Date of Award

8-1-2013

Document Type

Campus Access Thesis

Degree Name

Master of Science (MS)

Department

Chemistry

First Advisor

Jonathan Rochford

Second Advisor

Deyang Qu

Third Advisor

Timothy Dransfield

Abstract

The unique electronic properties of non-innocent ligands have attracted increasing interest of inorganic chemists in recent years. In contribution to this field of interest this dissertation investigates properties of the 8-oxyquinolate ligand at d6 transition metal centers and its role in complex redox chemistry of classical ruthenium(II) polypyridyl and rhenium(I) tricarbonyl frameworks. Following an introduction to the concept of noninnocent ligands in Chapter 1, Chapter 2 focusses on the ruthenium(II) polypyridyl complexes [Ru(bpy)2(R-OQN)]+ (where bpy = 2,2’-bipyridine, OQN = 8-oxyquinolate, and R = 2-Me; 5,7-Me2; 5-F; 5-Cl; 5,7-Cl2; 5-NO2). Non-innocent character of the Ru(d)−R-OQN(π) bonding interaction is established via computational analysis and charge delocalization across this metallorganic π-ring system is investigated using a combination of electrochmical (cyclic voltammetry) and spectroscopic techniques. UVvis-NIR and EPR spectroelectrochemical analysis has indicated substantial hole delocalization onto the R-OQN ligand following one-electron oxidation of the hybrid Ru(R-OQN) based HOMO level with redox and EPR data aligning very well with substituent Hammett parameters. Furthermore, of interest to potential application in dyesensitized solar cell devices, the panchromatic MLCT electronic absorption characteristics of these systems are maintained while concurrently tuning complex oxidation potentials. Subsequently, Chapter 3 focusses on the dimeric [fac-Re(ROQN)(CO)3]2 and monomeric [fac-Re(R-OQN)(CO)3(CH3CN)] complexes (where R=unsubstituted; 2-Me; 5,7-Me2; and 5-F) have been prepared and investigated by a similar suite of electrochemical and spectroscopic methods. It is shown that solvolysis of the dimeric complex yields the monomeric acetonitrile complex. To improve the product yield, the monomeric complex was produced directly in acetonitrile followed by the addition of triflic acid to induce precipitation from aqueous solution. The crystal structure of [fac-Re(F-OQN)(CO)3](µ-Cl)[fac-Re(F-HOQN)(CO)3]·CH3C6H5 shows evidence for a potential reaction intermediate during formation of the [fac-Re(R-OQN)(CO)3]2 dimers. Both the dimeric and monomeric complexes were characterized by UV-vis, 1H-NMR, FTIR, DFT/TD-DFT, elemental analysis, fluorescence emission, cyclic voltammetry and single crystal X-ray crystallography.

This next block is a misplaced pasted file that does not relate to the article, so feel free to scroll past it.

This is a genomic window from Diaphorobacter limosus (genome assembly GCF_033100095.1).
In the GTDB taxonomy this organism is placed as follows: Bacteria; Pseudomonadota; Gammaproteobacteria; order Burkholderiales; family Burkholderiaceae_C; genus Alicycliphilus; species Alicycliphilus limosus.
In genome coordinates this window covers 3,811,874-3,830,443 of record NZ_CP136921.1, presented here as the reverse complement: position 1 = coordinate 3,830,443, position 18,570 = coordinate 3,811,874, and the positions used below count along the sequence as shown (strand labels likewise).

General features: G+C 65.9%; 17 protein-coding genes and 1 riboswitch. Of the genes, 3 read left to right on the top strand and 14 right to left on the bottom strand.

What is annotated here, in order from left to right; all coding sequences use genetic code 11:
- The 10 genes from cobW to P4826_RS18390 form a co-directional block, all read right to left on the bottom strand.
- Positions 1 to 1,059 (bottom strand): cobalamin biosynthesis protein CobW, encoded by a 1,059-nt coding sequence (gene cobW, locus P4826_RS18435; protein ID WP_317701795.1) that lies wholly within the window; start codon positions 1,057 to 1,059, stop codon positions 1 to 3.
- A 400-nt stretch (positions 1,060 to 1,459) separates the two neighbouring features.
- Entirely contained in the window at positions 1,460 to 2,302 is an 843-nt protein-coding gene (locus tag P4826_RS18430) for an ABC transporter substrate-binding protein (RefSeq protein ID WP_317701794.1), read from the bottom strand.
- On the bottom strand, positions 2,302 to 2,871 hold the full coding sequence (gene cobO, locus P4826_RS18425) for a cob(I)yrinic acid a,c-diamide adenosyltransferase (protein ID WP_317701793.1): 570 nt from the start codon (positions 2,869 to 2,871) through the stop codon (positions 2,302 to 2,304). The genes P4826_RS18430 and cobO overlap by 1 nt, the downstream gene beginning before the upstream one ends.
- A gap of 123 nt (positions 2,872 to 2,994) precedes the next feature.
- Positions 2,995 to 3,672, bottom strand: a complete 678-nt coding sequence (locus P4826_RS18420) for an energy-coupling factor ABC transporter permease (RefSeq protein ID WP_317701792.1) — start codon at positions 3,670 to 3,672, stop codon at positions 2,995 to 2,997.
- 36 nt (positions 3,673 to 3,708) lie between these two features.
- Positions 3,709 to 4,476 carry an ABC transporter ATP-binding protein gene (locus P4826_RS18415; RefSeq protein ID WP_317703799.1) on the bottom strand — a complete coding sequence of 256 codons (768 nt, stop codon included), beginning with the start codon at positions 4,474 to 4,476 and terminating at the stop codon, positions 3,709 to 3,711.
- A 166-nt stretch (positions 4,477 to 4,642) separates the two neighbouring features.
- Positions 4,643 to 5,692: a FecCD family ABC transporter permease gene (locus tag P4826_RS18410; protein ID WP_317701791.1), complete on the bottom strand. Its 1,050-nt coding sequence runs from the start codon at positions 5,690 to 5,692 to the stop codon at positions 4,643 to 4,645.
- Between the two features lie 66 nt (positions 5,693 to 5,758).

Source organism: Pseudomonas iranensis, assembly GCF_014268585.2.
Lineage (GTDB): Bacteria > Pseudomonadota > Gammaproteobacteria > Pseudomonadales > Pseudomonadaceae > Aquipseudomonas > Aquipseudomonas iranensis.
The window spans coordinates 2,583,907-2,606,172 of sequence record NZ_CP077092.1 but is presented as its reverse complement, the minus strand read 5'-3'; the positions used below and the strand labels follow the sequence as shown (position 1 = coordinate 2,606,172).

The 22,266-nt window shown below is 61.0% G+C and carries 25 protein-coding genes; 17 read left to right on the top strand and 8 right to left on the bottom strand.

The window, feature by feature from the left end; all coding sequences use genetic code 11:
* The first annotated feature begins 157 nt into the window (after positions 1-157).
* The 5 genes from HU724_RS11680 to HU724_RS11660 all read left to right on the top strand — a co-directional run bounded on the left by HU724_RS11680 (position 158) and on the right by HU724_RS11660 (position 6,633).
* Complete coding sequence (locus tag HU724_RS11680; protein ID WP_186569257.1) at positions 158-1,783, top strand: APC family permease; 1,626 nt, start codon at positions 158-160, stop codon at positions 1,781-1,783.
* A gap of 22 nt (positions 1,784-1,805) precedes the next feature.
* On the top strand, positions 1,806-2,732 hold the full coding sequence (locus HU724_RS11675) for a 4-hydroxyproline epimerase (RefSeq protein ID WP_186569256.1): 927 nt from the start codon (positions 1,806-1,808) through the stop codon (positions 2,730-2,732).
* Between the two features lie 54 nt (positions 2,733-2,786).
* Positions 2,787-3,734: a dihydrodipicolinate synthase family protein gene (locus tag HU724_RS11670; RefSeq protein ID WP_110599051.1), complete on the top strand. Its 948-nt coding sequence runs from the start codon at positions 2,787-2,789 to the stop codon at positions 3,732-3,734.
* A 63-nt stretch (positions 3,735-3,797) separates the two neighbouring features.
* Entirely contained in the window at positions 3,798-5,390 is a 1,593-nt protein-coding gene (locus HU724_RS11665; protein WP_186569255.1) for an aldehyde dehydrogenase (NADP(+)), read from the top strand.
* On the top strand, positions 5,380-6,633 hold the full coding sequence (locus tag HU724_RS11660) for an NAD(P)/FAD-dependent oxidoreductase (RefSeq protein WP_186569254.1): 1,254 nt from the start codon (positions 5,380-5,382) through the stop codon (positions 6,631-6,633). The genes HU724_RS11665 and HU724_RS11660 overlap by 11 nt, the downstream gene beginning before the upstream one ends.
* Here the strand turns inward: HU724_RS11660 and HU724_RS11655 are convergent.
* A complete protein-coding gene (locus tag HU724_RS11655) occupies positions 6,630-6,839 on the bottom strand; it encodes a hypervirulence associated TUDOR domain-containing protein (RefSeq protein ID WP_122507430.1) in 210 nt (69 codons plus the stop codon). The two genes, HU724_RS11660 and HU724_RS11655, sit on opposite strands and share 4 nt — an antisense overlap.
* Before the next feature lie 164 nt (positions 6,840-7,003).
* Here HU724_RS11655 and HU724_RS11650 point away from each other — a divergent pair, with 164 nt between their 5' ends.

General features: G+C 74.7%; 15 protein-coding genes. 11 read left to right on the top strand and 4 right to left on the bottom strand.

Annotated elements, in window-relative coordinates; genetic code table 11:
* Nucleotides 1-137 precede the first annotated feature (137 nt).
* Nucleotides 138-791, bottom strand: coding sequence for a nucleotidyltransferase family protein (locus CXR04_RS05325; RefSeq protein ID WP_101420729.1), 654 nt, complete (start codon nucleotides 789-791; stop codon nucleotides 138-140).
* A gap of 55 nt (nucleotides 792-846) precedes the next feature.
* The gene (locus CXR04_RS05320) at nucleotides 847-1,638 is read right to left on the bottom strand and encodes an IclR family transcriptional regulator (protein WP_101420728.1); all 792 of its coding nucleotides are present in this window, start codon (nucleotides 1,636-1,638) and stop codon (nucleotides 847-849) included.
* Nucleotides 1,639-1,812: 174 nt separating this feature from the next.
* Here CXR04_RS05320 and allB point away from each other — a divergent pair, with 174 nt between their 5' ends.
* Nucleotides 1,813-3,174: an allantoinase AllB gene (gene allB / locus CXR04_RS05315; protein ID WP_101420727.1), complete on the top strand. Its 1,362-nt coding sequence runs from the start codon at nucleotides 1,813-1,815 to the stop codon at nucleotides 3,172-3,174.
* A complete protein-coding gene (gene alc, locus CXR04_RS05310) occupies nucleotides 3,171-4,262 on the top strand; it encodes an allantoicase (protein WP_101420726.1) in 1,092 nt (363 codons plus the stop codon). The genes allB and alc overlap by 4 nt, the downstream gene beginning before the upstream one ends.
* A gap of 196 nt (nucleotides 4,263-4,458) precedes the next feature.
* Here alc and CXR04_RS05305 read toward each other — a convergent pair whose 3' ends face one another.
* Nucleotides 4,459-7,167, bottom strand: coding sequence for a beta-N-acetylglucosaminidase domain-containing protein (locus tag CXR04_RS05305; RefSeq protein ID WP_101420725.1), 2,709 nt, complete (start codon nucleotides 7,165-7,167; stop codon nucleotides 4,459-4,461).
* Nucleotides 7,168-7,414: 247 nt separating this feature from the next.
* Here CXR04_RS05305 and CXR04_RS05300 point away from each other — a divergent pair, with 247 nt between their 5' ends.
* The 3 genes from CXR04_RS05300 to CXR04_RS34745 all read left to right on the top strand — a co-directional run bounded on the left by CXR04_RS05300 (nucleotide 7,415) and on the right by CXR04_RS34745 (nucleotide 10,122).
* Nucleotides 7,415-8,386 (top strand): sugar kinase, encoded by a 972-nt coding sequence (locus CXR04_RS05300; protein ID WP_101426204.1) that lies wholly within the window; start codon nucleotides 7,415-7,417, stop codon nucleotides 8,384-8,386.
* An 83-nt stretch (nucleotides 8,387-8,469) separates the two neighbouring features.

Comments

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